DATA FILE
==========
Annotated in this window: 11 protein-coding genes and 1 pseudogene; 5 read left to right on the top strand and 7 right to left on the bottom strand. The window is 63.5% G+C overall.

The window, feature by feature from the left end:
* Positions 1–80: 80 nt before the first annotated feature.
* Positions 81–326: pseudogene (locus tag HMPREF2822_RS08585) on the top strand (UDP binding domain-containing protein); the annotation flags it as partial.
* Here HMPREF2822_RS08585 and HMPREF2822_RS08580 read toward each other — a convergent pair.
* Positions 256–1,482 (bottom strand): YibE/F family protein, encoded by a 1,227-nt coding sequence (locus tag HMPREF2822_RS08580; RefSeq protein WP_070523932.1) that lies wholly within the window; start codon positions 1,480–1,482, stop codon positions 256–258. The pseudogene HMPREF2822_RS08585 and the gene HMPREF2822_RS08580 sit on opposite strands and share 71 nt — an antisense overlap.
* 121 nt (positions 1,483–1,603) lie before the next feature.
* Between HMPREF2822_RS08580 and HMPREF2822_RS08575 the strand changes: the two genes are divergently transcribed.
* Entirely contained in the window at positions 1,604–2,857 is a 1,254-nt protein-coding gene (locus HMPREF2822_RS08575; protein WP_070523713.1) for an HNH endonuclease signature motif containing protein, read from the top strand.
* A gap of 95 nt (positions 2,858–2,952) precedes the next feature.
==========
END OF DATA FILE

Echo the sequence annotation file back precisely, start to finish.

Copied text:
Annotated in this window: 11 protein-coding genes and 1 pseudogene; 5 read left to right on the top strand and 7 right to left on the bottom strand. The window is 63.5% G+C overall.

The window, feature by feature from the left end:
* Positions 1–80: 80 nt before the first annotated feature.
* Positions 81–326: pseudogene (locus tag HMPREF2822_RS08585) on the top strand (UDP binding domain-containing protein); the annotation flags it as partial.
* Here HMPREF2822_RS08585 and HMPREF2822_RS08580 read toward each other — a convergent pair.
* Positions 256–1,482 (bottom strand): YibE/F family protein, encoded by a 1,227-nt coding sequence (locus tag HMPREF2822_RS08580; RefSeq protein WP_070523932.1) that lies wholly within the window; start codon positions 1,480–1,482, stop codon positions 256–258. The pseudogene HMPREF2822_RS08585 and the gene HMPREF2822_RS08580 sit on opposite strands and share 71 nt — an antisense overlap.
* 121 nt (positions 1,483–1,603) lie before the next feature.
* Between HMPREF2822_RS08580 and HMPREF2822_RS08575 the strand changes: the two genes are divergently transcribed.
* Entirely contained in the window at positions 1,604–2,857 is a 1,254-nt protein-coding gene (locus HMPREF2822_RS08575; protein WP_070523713.1) for an HNH endonuclease signature motif containing protein, read from the top strand.
* A gap of 95 nt (positions 2,858–2,952) precedes the next feature.